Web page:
The good news for Cavalier fans following Syracuse’s drubbing of NC State is that the Orange likely present a more favorable matchup for Virginia. The Cavaliers are undoubtedly capable of going cold from long-range, but Syracuse’s defensive style has always been susceptible to teams that can shoot from long range, one of Virginia’s offensive strengths.

Semifinals — Georgia Tech or Clemson

If the Cavaliers can take care of business in the quarterfinals, they are likely to face either fourth-seeded Georgia Tech or fifth-seeded Clemson. The Yellow Jackets (15-8, 11-6 ACC) and the Tigers (16-6, 10-6 ACC) split their regular season matchups with each other, and both squads have been hot recently, winning a combined 12 of their last 13 games.

Virginia demolished Clemson 85-50 in mid-January, but the Tigers appeared to be in an uncharacteristic lull at the time, losing three straight contests by a combined 72 points. Since then, Clemson has righted the ship and seems to be much closer to the team that reached as high as No. 12 in the AP Poll in January.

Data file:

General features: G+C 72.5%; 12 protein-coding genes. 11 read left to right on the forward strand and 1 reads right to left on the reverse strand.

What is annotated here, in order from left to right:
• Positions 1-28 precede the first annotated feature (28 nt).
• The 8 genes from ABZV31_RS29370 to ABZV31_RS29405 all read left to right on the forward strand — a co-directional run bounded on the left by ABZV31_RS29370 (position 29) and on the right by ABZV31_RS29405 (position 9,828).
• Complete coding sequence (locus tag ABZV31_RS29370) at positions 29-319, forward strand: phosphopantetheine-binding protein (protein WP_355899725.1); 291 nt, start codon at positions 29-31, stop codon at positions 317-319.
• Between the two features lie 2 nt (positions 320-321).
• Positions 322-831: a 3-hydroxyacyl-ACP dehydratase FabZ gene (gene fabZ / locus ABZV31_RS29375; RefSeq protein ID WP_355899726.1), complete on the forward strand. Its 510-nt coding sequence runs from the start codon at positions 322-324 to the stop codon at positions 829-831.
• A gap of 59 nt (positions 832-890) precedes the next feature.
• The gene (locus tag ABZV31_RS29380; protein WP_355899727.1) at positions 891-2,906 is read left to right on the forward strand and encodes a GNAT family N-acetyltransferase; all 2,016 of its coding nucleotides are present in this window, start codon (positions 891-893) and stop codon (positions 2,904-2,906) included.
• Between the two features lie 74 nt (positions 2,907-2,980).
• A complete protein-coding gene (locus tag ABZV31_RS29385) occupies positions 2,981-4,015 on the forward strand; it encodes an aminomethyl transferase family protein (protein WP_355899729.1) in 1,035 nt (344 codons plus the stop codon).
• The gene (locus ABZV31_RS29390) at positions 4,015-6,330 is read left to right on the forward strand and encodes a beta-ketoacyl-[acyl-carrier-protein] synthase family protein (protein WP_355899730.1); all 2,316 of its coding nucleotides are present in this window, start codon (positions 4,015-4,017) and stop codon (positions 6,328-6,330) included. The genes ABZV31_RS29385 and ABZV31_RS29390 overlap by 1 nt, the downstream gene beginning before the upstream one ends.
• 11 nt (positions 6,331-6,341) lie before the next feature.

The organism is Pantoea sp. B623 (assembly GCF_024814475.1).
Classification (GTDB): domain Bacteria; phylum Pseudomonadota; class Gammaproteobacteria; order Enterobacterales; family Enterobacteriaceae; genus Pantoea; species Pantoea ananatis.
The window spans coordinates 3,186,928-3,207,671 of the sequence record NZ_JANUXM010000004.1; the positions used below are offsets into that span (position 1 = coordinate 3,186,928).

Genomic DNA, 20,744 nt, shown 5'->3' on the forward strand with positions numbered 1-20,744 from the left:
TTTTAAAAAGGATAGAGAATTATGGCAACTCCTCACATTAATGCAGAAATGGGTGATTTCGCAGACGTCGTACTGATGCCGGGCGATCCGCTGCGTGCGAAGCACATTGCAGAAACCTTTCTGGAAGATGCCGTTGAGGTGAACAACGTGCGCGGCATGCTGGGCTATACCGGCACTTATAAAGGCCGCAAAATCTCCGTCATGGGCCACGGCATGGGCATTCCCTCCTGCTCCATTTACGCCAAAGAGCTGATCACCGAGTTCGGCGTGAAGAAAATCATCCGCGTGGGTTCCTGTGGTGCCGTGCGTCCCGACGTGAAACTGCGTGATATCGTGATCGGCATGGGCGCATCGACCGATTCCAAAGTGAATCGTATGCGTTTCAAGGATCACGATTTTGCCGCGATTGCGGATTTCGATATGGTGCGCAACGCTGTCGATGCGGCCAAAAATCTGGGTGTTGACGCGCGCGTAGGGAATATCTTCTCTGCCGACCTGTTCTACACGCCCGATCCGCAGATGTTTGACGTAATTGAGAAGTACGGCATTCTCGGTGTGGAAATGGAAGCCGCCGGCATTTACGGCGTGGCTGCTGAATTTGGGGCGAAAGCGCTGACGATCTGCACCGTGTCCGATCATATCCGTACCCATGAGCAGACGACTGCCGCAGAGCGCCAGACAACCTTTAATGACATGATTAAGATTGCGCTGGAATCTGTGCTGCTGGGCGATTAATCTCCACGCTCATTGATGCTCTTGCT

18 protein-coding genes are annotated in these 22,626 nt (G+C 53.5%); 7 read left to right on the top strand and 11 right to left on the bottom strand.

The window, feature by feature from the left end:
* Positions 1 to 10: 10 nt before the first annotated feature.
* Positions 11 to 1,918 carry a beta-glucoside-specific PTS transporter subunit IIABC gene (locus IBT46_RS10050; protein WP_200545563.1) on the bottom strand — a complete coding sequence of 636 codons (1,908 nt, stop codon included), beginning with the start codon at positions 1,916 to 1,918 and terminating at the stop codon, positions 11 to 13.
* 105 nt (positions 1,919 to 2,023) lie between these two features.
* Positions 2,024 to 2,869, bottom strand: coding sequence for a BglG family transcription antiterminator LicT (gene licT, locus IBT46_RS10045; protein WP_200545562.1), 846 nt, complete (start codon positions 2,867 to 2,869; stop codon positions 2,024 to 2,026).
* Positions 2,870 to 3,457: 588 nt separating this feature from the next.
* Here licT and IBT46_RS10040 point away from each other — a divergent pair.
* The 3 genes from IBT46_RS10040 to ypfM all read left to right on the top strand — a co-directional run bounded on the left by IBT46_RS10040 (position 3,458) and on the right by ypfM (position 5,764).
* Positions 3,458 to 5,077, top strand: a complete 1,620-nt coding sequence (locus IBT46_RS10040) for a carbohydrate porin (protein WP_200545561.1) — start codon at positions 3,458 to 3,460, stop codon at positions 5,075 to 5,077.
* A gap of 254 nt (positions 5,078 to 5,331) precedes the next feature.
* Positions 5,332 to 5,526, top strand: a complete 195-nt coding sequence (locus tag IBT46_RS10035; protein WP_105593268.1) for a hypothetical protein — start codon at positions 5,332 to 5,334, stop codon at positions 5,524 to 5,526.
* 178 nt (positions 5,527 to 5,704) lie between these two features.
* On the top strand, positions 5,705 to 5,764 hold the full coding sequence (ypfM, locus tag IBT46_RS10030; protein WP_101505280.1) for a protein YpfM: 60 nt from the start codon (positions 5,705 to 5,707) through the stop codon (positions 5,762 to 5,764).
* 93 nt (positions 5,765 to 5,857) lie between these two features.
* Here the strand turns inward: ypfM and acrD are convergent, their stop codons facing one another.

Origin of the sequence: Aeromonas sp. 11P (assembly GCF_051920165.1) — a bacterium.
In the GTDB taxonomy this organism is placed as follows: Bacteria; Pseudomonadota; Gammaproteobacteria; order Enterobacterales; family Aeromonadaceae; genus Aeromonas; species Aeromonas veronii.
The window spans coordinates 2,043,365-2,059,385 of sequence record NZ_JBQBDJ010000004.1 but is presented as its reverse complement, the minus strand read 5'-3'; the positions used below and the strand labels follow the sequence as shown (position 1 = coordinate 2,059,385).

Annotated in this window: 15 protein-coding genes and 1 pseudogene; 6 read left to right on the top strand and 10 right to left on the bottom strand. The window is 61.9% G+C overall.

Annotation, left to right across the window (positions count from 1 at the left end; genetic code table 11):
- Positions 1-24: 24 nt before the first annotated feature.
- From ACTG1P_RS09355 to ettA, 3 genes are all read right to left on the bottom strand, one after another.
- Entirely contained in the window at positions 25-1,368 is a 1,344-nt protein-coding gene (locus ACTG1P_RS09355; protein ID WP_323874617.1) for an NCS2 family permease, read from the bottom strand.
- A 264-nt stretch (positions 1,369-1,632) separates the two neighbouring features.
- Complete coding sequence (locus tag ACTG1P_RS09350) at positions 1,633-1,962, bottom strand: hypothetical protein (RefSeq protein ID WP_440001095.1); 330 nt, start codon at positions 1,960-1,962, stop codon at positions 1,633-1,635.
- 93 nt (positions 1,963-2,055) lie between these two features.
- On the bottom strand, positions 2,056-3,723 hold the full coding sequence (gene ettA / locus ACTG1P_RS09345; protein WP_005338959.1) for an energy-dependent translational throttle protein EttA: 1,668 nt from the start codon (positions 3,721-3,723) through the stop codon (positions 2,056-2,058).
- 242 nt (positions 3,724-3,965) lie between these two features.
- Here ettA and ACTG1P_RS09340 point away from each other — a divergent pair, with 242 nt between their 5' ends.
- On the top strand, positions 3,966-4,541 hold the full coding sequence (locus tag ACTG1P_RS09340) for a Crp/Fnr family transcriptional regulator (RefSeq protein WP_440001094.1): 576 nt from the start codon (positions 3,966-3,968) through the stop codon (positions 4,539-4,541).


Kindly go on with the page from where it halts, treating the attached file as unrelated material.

The Cavaliers swept the season series with Georgia Tech, pulling out close victories in each game. Headed by Moses Wright — senior forward and ACC Player of the Year — the Yellow Jackets presented a tough challenge for Virginia, allowing just over 60 points per game in their two matchups.

Taking down Georgia Tech for the third time in as many tries or a Tiger team rounding into form would not be easy for Virginia, but as the top seed, it certainly is fortunate to avoid drawing other ACC rivals such as No. 22 Virginia Tech, Louisville or North Carolina on its side of the bracket.

Finals — Florida State or Virginia Tech